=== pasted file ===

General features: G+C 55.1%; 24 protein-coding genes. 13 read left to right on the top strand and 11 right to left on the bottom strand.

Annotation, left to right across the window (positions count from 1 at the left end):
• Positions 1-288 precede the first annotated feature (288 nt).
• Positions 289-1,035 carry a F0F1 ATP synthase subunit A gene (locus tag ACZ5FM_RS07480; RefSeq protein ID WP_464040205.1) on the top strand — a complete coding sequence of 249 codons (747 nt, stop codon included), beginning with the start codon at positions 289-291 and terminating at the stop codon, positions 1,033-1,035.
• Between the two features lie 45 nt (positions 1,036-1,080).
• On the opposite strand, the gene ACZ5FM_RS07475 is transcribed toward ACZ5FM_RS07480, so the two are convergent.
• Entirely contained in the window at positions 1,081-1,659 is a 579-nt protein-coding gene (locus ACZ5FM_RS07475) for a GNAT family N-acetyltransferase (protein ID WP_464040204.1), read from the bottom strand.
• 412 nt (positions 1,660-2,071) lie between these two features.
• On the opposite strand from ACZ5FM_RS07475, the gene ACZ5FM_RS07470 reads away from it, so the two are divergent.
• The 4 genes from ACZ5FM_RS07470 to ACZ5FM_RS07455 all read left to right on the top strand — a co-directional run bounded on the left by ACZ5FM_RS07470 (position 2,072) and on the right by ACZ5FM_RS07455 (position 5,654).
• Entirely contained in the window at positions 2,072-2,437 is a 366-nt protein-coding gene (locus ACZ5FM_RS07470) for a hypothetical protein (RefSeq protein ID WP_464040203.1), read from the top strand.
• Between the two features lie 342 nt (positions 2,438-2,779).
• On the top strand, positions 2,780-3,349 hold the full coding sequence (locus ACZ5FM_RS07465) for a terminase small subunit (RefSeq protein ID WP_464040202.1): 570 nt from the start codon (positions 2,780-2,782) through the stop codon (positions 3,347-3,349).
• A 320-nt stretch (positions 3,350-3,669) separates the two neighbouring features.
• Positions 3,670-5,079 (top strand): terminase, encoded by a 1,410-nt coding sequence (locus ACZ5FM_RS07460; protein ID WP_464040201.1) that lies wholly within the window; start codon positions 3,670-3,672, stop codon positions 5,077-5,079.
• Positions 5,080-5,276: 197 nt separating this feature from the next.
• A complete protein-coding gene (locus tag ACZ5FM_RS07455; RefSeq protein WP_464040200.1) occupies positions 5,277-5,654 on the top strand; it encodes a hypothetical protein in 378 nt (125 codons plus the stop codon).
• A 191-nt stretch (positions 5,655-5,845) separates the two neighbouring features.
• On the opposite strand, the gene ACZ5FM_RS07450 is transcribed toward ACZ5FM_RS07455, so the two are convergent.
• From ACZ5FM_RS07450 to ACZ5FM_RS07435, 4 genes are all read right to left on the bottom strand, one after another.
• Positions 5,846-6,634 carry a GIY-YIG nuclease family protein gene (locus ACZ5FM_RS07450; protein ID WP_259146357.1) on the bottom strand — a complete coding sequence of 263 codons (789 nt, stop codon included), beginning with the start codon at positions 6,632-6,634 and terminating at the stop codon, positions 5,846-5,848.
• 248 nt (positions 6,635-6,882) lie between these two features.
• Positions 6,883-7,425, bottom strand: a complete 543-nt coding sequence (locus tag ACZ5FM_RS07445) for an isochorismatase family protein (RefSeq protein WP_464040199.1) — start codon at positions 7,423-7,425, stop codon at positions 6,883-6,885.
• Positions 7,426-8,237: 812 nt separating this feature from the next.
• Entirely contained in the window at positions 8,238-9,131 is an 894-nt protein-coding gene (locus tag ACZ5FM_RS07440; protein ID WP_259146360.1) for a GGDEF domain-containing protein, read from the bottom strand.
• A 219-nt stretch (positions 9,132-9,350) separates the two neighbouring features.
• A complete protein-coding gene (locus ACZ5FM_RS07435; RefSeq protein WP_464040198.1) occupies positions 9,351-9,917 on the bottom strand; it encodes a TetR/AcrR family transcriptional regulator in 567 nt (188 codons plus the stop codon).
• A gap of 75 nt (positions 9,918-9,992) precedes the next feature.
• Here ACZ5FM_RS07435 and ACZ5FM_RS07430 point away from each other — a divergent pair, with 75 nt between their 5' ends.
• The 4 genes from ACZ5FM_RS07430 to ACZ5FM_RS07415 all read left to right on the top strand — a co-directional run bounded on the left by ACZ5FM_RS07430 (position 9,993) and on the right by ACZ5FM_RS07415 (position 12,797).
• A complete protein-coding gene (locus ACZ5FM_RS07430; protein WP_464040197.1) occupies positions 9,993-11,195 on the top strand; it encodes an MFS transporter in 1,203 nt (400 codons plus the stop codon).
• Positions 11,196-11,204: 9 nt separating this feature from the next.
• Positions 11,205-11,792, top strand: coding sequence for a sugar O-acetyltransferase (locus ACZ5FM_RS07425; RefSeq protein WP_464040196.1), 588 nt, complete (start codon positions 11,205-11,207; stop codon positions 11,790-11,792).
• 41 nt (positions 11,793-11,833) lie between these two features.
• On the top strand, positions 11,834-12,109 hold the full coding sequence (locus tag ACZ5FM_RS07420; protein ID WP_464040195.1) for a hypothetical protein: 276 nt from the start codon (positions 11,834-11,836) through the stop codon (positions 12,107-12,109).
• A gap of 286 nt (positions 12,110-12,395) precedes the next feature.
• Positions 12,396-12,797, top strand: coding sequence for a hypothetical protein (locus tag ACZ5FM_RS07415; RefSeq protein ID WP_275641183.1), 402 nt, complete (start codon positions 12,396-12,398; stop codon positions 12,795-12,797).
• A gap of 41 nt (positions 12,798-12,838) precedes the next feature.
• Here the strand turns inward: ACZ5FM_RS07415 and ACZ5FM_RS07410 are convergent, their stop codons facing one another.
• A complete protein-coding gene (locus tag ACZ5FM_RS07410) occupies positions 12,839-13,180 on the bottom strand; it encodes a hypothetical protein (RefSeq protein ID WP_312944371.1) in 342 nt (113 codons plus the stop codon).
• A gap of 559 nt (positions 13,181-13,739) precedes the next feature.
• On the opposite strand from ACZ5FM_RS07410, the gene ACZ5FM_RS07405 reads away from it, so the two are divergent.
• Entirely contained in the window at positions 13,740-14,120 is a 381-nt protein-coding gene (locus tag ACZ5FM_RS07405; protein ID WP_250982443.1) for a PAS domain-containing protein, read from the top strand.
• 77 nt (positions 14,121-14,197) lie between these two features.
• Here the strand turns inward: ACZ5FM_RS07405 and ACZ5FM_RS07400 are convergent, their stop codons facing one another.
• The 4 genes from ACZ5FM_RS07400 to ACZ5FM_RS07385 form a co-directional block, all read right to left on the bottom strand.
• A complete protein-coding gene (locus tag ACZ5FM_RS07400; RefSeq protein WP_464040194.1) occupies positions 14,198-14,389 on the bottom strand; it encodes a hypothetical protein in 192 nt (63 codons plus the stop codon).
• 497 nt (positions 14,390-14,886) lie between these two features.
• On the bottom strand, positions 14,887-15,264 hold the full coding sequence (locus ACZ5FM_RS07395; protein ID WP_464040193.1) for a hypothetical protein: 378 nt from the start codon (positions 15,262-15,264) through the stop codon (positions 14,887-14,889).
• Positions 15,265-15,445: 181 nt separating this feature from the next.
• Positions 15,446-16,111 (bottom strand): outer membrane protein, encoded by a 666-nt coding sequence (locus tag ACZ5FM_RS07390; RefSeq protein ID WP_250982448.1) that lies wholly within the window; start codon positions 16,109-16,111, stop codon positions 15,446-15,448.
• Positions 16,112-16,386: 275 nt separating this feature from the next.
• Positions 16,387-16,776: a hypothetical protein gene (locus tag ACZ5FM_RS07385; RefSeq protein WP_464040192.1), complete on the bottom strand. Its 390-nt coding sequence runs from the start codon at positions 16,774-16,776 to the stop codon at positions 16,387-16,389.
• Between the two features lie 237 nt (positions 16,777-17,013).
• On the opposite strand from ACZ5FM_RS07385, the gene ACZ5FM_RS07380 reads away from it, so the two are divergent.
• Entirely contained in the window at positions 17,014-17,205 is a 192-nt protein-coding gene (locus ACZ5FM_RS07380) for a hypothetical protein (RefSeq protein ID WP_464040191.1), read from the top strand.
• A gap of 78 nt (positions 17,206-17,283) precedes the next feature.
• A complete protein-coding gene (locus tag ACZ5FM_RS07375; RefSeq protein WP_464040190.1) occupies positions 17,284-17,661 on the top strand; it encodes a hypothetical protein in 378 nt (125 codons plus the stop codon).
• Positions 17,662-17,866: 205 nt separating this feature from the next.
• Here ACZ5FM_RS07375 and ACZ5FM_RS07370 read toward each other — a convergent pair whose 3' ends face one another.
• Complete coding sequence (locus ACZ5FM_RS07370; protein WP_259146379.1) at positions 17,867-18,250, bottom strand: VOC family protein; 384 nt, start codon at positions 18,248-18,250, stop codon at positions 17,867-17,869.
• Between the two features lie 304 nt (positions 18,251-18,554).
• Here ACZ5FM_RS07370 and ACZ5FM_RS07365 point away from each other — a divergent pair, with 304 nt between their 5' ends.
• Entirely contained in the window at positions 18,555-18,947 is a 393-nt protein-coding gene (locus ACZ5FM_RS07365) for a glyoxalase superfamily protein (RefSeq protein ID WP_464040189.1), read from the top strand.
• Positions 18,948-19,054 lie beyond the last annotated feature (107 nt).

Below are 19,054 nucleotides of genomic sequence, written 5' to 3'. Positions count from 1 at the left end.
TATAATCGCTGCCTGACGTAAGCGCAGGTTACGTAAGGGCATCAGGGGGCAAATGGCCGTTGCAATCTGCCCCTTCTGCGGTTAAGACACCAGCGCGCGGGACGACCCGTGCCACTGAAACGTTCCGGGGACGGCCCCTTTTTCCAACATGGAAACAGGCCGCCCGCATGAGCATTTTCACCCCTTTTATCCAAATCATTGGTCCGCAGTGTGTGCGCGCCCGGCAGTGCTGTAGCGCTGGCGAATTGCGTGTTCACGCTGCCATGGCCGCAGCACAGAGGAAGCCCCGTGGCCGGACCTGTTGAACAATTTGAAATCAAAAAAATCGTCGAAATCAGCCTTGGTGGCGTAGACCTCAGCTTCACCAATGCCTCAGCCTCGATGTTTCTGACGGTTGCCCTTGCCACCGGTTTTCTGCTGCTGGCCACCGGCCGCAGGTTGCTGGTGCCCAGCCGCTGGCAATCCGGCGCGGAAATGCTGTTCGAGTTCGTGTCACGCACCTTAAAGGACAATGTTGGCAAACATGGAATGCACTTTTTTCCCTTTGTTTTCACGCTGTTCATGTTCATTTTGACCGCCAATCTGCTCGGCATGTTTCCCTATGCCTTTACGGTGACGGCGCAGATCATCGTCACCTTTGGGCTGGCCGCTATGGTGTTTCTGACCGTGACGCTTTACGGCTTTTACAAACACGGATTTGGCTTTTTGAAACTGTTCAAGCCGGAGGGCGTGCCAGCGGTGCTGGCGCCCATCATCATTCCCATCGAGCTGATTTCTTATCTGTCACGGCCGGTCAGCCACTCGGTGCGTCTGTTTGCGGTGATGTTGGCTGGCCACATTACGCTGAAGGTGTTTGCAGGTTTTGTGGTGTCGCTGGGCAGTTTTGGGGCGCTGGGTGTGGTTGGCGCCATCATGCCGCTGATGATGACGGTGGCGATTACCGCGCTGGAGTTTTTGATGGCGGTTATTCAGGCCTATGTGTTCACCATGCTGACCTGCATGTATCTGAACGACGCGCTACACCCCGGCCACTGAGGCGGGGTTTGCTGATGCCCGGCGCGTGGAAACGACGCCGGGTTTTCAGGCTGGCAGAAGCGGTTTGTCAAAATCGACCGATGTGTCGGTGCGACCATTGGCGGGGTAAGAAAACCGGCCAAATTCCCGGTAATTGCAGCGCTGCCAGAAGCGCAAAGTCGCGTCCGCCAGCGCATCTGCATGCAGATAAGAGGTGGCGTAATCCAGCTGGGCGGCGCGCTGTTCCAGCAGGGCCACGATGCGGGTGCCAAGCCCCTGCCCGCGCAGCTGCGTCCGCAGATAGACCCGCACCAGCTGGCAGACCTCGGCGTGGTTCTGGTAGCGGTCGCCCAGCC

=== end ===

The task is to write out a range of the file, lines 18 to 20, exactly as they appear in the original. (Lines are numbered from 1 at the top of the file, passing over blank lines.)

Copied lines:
• A 191-nt stretch (positions 5,655-5,845) separates the two neighbouring features.
• On the opposite strand, the gene ACZ5FM_RS07450 is transcribed toward ACZ5FM_RS07455, so the two are convergent.
• From ACZ5FM_RS07450 to ACZ5FM_RS07435, 4 genes are all read right to left on the bottom strand, one after another.